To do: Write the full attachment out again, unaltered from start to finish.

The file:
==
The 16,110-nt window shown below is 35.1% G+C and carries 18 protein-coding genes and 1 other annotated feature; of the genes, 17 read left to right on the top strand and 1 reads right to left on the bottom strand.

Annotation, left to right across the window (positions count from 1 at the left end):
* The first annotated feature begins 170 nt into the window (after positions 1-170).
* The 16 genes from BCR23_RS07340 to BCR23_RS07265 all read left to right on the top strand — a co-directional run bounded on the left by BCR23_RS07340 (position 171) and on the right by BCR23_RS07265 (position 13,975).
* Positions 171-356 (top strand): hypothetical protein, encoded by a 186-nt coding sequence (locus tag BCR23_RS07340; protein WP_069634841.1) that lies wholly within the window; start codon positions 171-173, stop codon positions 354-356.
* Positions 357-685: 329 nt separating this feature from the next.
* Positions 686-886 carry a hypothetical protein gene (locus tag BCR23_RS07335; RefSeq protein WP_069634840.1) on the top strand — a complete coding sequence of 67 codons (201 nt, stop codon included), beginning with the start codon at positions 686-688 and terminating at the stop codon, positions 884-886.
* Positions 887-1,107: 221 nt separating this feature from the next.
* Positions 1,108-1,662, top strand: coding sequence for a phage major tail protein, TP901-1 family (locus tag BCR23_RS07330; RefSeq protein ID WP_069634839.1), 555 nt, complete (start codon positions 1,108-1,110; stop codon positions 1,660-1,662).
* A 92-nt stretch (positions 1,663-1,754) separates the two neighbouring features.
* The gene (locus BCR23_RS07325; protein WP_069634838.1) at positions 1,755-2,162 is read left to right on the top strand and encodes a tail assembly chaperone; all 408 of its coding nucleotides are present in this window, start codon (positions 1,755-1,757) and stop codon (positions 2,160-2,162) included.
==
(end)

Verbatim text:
The 16,110-nt window shown below is 35.1% G+C and carries 18 protein-coding genes and 1 other annotated feature; of the genes, 17 read left to right on the top strand and 1 reads right to left on the bottom strand.

Annotation, left to right across the window (positions count from 1 at the left end):
* The first annotated feature begins 170 nt into the window (after positions 1-170).
* The 16 genes from BCR23_RS07340 to BCR23_RS07265 all read left to right on the top strand — a co-directional run bounded on the left by BCR23_RS07340 (position 171) and on the right by BCR23_RS07265 (position 13,975).
* Positions 171-356 (top strand): hypothetical protein, encoded by a 186-nt coding sequence (locus tag BCR23_RS07340; protein WP_069634841.1) that lies wholly within the window; start codon positions 171-173, stop codon positions 354-356.
* Positions 357-685: 329 nt separating this feature from the next.
* Positions 686-886 carry a hypothetical protein gene (locus tag BCR23_RS07335; RefSeq protein WP_069634840.1) on the top strand — a complete coding sequence of 67 codons (201 nt, stop codon included), beginning with the start codon at positions 686-688 and terminating at the stop codon, positions 884-886.
* Positions 887-1,107: 221 nt separating this feature from the next.
* Positions 1,108-1,662, top strand: coding sequence for a phage major tail protein, TP901-1 family (locus tag BCR23_RS07330; RefSeq protein ID WP_069634839.1), 555 nt, complete (start codon positions 1,108-1,110; stop codon positions 1,660-1,662).
* A 92-nt stretch (positions 1,663-1,754) separates the two neighbouring features.
* The gene (locus BCR23_RS07325; protein WP_069634838.1) at positions 1,755-2,162 is read left to right on the top strand and encodes a tail assembly chaperone; all 408 of its coding nucleotides are present in this window, start codon (positions 1,755-1,757) and stop codon (positions 2,160-2,162) included.